Carpet collections fell by 10 per cent in 2019, says Carpet Recycling UK

Carpet Recycling UK (CRUK) has released its latest carpet recycling and diversion figures, which show that carpet collections have fallen by 10 per cent between 2018 and 2019.

The latest data for 2019 reveals that the volume of carpet waste diverted from landfill in the UK was 158,577 tonnes, down from 172,252 tonnes in 2018. Based on last year’s figures, a 10 per cent fall would result in the collection of 360,000 tonnes of carpet this year, meaning that CRUK’s 2019 diversion rate is 44 per cent. This is off-track for the organisation’s 2020 goal of a 60 per cent diversion rate.

CRUK carpet offcutsFormed in 2007, CRUK works with a total of 110 members including John Lewis, Desso and Marlings and has overseen around 1.25 million tonnes of carpet waste diverted from landfills so far.

“Encouraging rises” were seen in several areas – carpet tiles reuse increased by over 100 per cent, synthetic fibre recycling went up by 50 per cent, and use in carpet fibre recovery increased by more than 50 per cent.

It must be noted that CRUK has changed the way it generates industry data in 2019, by capturing additional information as a separate stream and recording other end-of-life use where possible, in order to provide more specific areas of information.

Commenting on the organisation’s role in data collection, CRUK Manager Adnan Zeb-Khan said: “For the last 12 years, CRUK has maintained its position as the ‘go-to’ body for information on outlets for carpet and other textile waste, facilitation of networking and information on sustainability within the sector.”

The 2019 reduction in collected carpet waste is due to a number of factors, says Zeb-Khan, such as market uncertainty, additional taxes/lower sales, company mergers/acquisitions and the waste sector seeing a reduction in waste streams across the country.

Looking to the future, CRUK “remains committed to ‘building on the conversation’” with the government regarding policy changes in carpet waste handling in the UK. Zeb-Khan added: “Going forward, our sustainable treatment of all types of waste in the UK is going to change – and carpet as a viable raw material resource will, in my view, be a key part of that equation. We are facilitating the growth of sustainability for companies who are engaging with us ahead of legislation.”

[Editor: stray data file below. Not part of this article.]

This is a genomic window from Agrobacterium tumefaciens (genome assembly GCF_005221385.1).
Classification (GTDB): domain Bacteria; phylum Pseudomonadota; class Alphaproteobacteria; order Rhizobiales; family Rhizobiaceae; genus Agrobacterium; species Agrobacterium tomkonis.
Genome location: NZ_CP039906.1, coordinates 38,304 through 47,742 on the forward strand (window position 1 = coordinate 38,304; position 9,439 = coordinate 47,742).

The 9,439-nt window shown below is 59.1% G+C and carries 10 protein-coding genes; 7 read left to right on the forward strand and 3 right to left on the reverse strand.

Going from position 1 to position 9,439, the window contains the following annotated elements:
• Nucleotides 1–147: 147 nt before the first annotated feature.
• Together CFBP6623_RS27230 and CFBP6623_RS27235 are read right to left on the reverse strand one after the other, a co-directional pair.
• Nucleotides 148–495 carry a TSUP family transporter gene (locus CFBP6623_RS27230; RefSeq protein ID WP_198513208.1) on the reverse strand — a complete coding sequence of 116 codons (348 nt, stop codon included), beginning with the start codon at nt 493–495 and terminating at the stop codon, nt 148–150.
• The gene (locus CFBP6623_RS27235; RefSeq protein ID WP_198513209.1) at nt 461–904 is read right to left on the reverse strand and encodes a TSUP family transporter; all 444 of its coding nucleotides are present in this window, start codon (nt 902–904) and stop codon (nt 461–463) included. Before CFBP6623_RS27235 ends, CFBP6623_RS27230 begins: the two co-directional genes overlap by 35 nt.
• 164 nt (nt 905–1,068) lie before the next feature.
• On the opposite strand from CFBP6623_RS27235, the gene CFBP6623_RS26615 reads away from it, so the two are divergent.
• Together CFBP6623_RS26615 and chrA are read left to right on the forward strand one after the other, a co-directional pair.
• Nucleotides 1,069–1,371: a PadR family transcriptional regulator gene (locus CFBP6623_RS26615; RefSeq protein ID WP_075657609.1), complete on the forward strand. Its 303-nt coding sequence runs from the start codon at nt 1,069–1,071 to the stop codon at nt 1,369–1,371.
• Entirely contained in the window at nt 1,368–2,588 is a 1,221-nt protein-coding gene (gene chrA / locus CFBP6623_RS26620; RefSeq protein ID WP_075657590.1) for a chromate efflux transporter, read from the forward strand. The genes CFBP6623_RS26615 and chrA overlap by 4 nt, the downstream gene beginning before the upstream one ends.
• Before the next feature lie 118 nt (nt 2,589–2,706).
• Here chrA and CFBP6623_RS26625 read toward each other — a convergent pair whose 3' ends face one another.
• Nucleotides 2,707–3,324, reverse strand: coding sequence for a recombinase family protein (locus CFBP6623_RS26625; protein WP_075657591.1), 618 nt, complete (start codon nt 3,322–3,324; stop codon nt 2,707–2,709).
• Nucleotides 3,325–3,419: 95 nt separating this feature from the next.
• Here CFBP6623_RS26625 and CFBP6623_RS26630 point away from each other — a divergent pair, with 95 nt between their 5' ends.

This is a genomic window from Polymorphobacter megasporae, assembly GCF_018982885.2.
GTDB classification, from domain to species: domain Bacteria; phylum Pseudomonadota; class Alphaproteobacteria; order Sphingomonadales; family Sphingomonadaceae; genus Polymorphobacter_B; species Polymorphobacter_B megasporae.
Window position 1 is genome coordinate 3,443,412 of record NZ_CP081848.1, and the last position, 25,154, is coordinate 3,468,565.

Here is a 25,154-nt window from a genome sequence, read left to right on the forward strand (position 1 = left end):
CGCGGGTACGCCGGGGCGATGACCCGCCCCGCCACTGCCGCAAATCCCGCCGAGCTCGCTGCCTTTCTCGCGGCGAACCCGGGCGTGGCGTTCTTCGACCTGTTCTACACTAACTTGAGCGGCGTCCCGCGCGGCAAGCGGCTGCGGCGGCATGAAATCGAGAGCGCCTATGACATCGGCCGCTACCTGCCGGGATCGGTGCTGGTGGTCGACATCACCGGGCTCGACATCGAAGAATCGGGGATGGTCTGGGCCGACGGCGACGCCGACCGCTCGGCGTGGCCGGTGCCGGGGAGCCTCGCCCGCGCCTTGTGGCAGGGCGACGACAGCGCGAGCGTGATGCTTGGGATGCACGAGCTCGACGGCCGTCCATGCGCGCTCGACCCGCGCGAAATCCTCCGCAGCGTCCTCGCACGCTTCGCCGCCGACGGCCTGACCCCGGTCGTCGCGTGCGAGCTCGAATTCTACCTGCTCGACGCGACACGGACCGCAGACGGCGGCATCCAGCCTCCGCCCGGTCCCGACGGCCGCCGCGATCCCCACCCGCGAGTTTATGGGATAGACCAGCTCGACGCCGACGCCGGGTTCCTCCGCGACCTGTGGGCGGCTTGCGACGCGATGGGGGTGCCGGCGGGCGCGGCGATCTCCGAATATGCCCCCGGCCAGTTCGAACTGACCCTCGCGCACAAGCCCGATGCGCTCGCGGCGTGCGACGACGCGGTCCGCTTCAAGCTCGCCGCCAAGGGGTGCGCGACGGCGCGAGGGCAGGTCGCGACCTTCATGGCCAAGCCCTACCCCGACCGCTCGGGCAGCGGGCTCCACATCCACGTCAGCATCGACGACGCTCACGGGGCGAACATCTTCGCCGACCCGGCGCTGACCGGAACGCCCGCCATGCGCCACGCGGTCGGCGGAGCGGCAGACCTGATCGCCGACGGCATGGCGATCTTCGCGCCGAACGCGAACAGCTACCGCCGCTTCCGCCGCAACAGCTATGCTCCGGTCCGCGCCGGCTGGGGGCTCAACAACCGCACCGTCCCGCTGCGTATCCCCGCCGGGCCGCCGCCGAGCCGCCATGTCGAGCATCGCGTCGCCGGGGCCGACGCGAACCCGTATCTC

CRUK lays out its aims for 2020, which include the identification of more post-manufacture and post-consumer carpet waste, monitoring developments, innovation and changes in the markets for this sector, researching and promoting developments in sustainable products and circular design, and increasing support from membership across the sector.

Due to the global coronavirus pandemic, CRUK’s annual conference and awards event on 9 July 2020 has been postponed. However, the Awards may still go ahead to recognise the member’s achievements during 2019.

CRUK faced controversy in 2019, when it was revealed that much of the carpet waste diverted from landfill by CRUK members was going to incineration. An investigation titled ‘Smoke and Mirrors’ found that while CRUK had seen 44 per cent of their waste in 2018 diverted from landfill, 73 per cent of this was incinerated, releasing significant carbon emissions. The incineration of UK carpet waste costs around £16.5 million per year in climate damages, according to the report.

You can read more about CRUK on its website.

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